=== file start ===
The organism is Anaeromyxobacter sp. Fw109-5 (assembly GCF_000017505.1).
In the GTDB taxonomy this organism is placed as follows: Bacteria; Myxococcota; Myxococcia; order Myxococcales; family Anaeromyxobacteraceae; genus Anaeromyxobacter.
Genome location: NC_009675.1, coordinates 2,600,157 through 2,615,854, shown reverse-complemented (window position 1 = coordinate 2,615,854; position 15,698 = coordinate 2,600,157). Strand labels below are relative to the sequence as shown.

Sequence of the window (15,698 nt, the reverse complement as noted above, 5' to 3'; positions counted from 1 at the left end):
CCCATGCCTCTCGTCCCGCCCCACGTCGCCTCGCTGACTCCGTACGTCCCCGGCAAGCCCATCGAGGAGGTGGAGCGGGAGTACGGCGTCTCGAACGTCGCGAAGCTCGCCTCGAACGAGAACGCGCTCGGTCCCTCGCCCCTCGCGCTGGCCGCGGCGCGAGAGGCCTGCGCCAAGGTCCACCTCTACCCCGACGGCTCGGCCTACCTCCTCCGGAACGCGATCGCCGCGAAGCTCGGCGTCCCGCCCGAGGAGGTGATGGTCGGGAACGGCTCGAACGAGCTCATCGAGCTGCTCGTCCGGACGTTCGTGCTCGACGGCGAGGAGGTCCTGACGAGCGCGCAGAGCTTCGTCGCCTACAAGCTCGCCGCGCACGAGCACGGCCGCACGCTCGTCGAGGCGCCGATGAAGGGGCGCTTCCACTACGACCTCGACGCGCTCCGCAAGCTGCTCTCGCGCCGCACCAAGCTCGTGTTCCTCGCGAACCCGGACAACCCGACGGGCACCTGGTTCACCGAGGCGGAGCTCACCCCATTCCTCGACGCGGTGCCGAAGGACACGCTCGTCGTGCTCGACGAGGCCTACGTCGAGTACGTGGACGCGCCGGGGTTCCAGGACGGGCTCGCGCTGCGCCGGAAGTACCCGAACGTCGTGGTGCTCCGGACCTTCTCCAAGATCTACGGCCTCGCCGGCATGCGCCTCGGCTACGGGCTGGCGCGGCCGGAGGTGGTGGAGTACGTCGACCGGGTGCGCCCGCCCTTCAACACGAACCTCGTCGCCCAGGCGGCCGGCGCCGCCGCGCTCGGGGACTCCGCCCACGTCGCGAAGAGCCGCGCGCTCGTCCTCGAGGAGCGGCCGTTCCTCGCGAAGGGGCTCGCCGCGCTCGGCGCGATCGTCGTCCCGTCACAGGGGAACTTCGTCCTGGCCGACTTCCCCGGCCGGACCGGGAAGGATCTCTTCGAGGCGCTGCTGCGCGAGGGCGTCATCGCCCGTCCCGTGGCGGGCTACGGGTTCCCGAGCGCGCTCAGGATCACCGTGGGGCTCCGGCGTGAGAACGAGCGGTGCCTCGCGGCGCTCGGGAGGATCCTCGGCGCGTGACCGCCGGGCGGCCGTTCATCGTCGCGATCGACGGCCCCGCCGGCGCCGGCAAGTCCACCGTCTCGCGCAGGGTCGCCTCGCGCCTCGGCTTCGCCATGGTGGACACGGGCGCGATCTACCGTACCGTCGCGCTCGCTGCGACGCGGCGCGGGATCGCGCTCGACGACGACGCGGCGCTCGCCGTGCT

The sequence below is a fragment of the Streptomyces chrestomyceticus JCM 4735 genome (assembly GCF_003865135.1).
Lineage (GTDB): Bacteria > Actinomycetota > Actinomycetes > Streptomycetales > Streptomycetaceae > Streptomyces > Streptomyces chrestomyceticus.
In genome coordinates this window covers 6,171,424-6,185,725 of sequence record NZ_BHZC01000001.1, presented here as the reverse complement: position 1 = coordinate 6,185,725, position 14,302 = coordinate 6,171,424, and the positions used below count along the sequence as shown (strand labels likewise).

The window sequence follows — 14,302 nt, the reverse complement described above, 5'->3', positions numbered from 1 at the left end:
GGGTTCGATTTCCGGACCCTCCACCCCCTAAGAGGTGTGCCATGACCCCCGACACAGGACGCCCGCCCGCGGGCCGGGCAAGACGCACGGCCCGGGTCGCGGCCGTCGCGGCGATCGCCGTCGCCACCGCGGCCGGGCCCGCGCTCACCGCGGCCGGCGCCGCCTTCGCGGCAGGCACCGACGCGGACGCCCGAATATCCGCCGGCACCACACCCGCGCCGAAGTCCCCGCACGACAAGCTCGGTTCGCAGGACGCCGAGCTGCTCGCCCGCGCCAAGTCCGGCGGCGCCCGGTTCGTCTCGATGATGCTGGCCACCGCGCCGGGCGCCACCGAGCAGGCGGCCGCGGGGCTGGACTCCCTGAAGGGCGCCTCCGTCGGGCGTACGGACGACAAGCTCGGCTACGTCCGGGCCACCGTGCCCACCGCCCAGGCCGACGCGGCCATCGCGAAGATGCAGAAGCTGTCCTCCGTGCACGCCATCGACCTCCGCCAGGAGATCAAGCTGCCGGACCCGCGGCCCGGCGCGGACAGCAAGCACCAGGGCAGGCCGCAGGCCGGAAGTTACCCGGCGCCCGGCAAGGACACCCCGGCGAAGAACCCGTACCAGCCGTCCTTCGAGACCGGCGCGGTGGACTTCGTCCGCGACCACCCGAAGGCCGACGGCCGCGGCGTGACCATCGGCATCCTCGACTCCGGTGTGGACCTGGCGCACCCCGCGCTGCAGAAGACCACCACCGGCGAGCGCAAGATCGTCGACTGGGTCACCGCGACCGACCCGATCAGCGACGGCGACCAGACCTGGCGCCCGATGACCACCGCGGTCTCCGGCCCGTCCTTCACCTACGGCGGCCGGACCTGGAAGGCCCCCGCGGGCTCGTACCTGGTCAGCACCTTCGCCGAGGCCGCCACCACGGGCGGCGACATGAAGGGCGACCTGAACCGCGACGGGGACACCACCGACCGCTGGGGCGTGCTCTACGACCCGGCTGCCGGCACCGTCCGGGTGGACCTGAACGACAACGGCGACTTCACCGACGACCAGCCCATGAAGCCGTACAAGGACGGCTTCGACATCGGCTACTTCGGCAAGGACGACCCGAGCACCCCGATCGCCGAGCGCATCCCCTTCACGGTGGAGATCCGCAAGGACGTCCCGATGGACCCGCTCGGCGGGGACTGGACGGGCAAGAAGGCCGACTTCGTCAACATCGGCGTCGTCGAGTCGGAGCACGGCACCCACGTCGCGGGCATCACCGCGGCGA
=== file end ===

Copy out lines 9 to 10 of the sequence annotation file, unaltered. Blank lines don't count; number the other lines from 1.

The window sequence follows — 14,302 nt, the reverse complement described above, 5'->3', positions numbered from 1 at the left end:
GGGTTCGATTTCCGGACCCTCCACCCCCTAAGAGGTGTGCCATGACCCCCGACACAGGACGCCCGCCCGCGGGCCGGGCAAGACGCACGGCCCGGGTCGCGGCCGTCGCGGCGATCGCCGTCGCCACCGCGGCCGGGCCCGCGCTCACCGCGGCCGGCGCCGCCTTCGCGGCAGGCACCGACGCGGACGCCCGAATATCCGCCGGCACCACACCCGCGCCGAAGTCCCCGCACGACAAGCTCGGTTCGCAGGACGCCGAGCTGCTCGCCCGCGCCAAGTCCGGCGGCGCCCGGTTCGTCTCGATGATGCTGGCCACCGCGCCGGGCGCCACCGAGCAGGCGGCCGCGGGGCTGGACTCCCTGAAGGGCGCCTCCGTCGGGCGTACGGACGACAAGCTCGGCTACGTCCGGGCCACCGTGCCCACCGCCCAGGCCGACGCGGCCATCGCGAAGATGCAGAAGCTGTCCTCCGTGCACGCCATCGACCTCCGCCAGGAGATCAAGCTGCCGGACCCGCGGCCCGGCGCGGACAGCAAGCACCAGGGCAGGCCGCAGGCCGGAAGTTACCCGGCGCCCGGCAAGGACACCCCGGCGAAGAACCCGTACCAGCCGTCCTTCGAGACCGGCGCGGTGGACTTCGTCCGCGACCACCCGAAGGCCGACGGCCGCGGCGTGACCATCGGCATCCTCGACTCCGGTGTGGACCTGGCGCACCCCGCGCTGCAGAAGACCACCACCGGCGAGCGCAAGATCGTCGACTGGGTCACCGCGACCGACCCGATCAGCGACGGCGACCAGACCTGGCGCCCGATGACCACCGCGGTCTCCGGCCCGTCCTTCACCTACGGCGGCCGGACCTGGAAGGCCCCCGCGGGCTCGTACCTGGTCAGCACCTTCGCCGAGGCCGCCACCACGGGCGGCGACATGAAGGGCGACCTGAACCGCGACGGGGACACCACCGACCGCTGGGGCGTGCTCTACGACCCGGCTGCCGGCACCGTCCGGGTGGACCTGAACGACAACGGCGACTTCACCGACGACCAGCCCATGAAGCCGTACAAGGACGGCTTCGACATCGGCTACTTCGGCAAGGACGACCCGAGCACCCCGATCGCCGAGCGCATCCCCTTCACGGTGGAGATCCGCAAGGACGTCCCGATGGACCCGCTCGGCGGGGACTGGACGGGCAAGAAGGCCGACTTCGTCAACATCGGCGTCGTCGAGTCGGAGCACGGCACCCACGTCGCGGGCATCACCGCGGCGA